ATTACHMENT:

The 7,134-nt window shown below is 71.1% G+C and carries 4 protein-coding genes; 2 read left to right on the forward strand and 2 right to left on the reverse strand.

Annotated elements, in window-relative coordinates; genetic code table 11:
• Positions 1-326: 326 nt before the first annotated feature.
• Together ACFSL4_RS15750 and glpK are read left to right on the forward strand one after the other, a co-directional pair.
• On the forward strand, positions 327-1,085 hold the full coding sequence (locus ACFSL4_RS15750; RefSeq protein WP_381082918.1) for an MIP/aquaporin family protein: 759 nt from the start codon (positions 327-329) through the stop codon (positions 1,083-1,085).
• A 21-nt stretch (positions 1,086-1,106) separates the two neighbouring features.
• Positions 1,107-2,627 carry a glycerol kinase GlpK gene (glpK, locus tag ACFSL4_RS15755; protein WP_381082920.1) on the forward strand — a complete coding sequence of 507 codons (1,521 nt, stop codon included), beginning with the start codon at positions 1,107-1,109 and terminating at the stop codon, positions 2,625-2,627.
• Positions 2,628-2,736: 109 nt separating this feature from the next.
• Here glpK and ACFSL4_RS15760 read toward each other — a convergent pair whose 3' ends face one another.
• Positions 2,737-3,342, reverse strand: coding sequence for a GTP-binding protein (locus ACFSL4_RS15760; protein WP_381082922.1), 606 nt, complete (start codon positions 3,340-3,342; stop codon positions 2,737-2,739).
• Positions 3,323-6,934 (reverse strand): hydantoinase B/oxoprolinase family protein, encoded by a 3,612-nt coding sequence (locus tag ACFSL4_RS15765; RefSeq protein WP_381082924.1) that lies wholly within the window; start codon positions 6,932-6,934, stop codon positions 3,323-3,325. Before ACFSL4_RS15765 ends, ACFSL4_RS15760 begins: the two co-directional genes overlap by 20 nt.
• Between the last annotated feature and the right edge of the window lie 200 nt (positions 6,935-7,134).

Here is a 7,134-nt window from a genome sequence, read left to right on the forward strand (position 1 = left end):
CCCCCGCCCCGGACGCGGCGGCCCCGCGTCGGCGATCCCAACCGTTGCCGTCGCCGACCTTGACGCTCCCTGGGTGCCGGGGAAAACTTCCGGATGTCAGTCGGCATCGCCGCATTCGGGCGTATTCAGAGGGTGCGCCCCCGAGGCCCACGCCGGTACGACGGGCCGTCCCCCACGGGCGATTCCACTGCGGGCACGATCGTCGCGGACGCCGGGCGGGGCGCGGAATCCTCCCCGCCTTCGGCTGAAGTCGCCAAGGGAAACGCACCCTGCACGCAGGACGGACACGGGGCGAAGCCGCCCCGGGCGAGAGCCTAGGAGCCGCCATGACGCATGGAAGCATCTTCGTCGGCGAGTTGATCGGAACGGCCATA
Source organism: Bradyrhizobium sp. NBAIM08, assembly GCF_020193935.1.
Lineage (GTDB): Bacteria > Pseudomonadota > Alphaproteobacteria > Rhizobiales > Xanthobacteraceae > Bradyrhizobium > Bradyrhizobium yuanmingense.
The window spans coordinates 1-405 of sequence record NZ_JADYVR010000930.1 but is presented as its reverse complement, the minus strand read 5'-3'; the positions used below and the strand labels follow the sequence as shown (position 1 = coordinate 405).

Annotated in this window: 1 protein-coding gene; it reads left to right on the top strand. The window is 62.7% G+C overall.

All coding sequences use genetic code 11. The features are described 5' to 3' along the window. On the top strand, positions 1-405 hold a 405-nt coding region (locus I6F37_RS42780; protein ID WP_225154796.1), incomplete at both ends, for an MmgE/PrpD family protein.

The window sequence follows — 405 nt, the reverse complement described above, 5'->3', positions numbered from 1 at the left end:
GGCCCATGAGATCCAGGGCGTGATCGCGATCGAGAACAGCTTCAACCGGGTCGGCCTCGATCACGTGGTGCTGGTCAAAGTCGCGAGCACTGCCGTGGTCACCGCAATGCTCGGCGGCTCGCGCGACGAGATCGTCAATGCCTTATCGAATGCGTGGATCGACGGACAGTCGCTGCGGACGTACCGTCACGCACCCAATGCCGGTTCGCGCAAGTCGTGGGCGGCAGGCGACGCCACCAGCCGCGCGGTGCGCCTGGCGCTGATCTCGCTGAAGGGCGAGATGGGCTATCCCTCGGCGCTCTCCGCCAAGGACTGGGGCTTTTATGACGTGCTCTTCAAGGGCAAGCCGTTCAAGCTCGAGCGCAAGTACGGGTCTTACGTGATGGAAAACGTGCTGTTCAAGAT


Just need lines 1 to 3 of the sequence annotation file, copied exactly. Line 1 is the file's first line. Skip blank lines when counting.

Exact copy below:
The 7,134-nt window shown below is 71.1% G+C and carries 4 protein-coding genes; 2 read left to right on the forward strand and 2 right to left on the reverse strand.

Annotated elements, in window-relative coordinates; genetic code table 11:
• Positions 1-326: 326 nt before the first annotated feature.